Geographical passwords worth their salt

February 14, 2014

It's much easier to remember a place you have visited than a long, complicated password, which is why computer scientist Ziyad Al-Salloum of ZSS-Research in Ras Al Khaimah, UAE, is developing a system he calls geographical passwords.

Writing in a freely available "open access" research paper in the International Journal of Security and Networks, Al-Salloum emphasizes how increasingly complicated our online lives are becoming with more and more accounts requiring more and more passwords. Moreover, he adds that even strong, but conventional passwords are a in the face of increasingly sophisticated "hacker" tools that can break into servers and apply brute force to reveal passwords. Indeed, over the last few years numerous major corporations and organizations - LinkedIn, Sony, the US government, Evernote, Twitter, Yahoo and many others - have had their systems compromised to different degrees and overall millions of usernames and associated passwords have been harvested and even leaked online.

Al-Salloum has devised geographical passwords as a simple yet practical approach to access credentials that could provide secure access to different entities and at the same time mitigate many of the vulnerabilities associated with current password-based schemes. The new "geo" approach exploits our remarkable ability to recall with relative ease a favorite or visited place and to use that place's specific location as the access credentials. The prototype system developed at ZSS – Research has proven itself capable of protecting a system against known password threats. "Proposing an effective replacement of conventional passwords could reduce 76% of data breaches, based on an analysis of more than 47,000 reported security incidents," Al-Salloum reports.

The geographical password system utilizes the geographical information derived from a specific memorable location around which the user has logged a drawn boundary- longitude, latitude, altitude, area of the boundary, its perimeter, sides, angles, radius and other features form the geographical password. For instance, the user might draw a six-side polygon around a such as the Eiffel Tower, Uluru (also known as Ayer's Rock), a particular promontory on the Grand Canyon, a local church, a particular tree in the woodland where they walk their dog…or any other geographical feature. Once created, the password is then "salted" by adding a string of hidden random characters that are user-specific and the geographical password and the salt "hashed" together. Thus, even if two users pick the same place as their geographical password the behind-the-scenes password settings is unique to them.

If the system disallowed two users from picking the same location, this will make it much easier for adversaries to guess passwords.

The guessability, or entropy, of a geographical password would increase significantly if the password comprised two or more pinpointed locations. Al-Salloum explains that a whole-earth map might have 360 billion tiles at 20 degrees of "zoom", which offers an essentially limitless number of essentially unguessable geographical .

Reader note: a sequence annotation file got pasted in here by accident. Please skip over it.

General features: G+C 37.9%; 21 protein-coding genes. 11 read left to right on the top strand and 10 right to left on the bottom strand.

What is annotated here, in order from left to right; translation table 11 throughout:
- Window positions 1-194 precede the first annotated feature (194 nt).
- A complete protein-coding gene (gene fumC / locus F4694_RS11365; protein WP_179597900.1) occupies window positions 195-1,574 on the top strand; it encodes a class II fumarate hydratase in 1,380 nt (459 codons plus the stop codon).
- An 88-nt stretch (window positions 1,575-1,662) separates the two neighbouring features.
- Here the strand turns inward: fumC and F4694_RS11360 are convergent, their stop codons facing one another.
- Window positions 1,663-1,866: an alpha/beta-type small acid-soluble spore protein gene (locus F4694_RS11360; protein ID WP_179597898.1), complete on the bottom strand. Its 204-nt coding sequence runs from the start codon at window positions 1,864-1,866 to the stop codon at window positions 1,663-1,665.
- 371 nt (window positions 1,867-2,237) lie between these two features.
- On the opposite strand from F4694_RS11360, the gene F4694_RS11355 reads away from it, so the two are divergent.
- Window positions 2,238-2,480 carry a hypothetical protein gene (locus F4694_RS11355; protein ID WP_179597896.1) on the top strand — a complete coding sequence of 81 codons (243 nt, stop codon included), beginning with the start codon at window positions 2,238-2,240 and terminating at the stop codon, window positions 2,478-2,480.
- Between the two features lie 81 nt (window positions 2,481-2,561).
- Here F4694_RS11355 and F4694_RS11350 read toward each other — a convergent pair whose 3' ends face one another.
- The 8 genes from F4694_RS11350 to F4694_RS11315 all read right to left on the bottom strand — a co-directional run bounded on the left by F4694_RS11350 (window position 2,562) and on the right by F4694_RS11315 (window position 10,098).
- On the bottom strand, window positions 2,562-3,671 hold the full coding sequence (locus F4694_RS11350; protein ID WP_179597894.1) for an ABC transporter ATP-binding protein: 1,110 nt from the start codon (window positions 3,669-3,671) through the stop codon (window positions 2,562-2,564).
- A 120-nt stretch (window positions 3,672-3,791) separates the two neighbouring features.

Explore further: Distributed Credential Protection: Trying to beat the hackers and protect our passwords

More information: "GeoGraphical passwords" in Int. J. Security and Networks, 2014, 9, 56-62. A PDF of the peer-reviewed research paper is available via Open Access to everyone here: www.inderscience.com/admin/ospeers/getSource.php?id=64160&fid=1148952&fromonsusy=yes

Related Stories

Recommended for you

Math reveals unseen worlds of Star Wars

February 10, 2016

Using a new computer program, EPFL researchers offer unusual insight into the universe of Star Wars, which includes more than 20,000 characters spread among 640 communities over a period of 36,000 years.

Twitter lets hot tweets rise to top of timelines

February 10, 2016

Twitter revamped its timeline Wednesday, allowing the "best" tweets to rise to the top, despite warnings of a revolt from members loyal to the real-time flow of the messaging platform.

Tiny diatoms boast enormous strength

February 8, 2016

Diatoms are single-celled algae organisms, around 30 to 100 millionths of a meter in diameter, that are ubiquitous throughout the oceans. These creatures are encased within a hard shell shaped like a wide, flattened cylinder—like ...

Battery technology could charge up water desalination

February 4, 2016

The technology that charges batteries for electronic devices could provide fresh water from salty seas, says a new study by University of Illinois engineers. Electricity running through a salt water-filled battery draws the ...

1 comment

Adjust slider to filter visible comments by rank

Display comments: newest first

adam_russell_9615
not rated yet Feb 14, 2014
I strongly doubt that anyone actually remembers long passwords at all. Maybe 1 maybe 2. But in the modern age you can have several scores of passwords. You need a cheat sheet or something like that.

Please sign in to add a comment. Registration is free, and takes less than a minute. Read more

Click here to reset your password.
Sign in to get notified via email when new comments are made.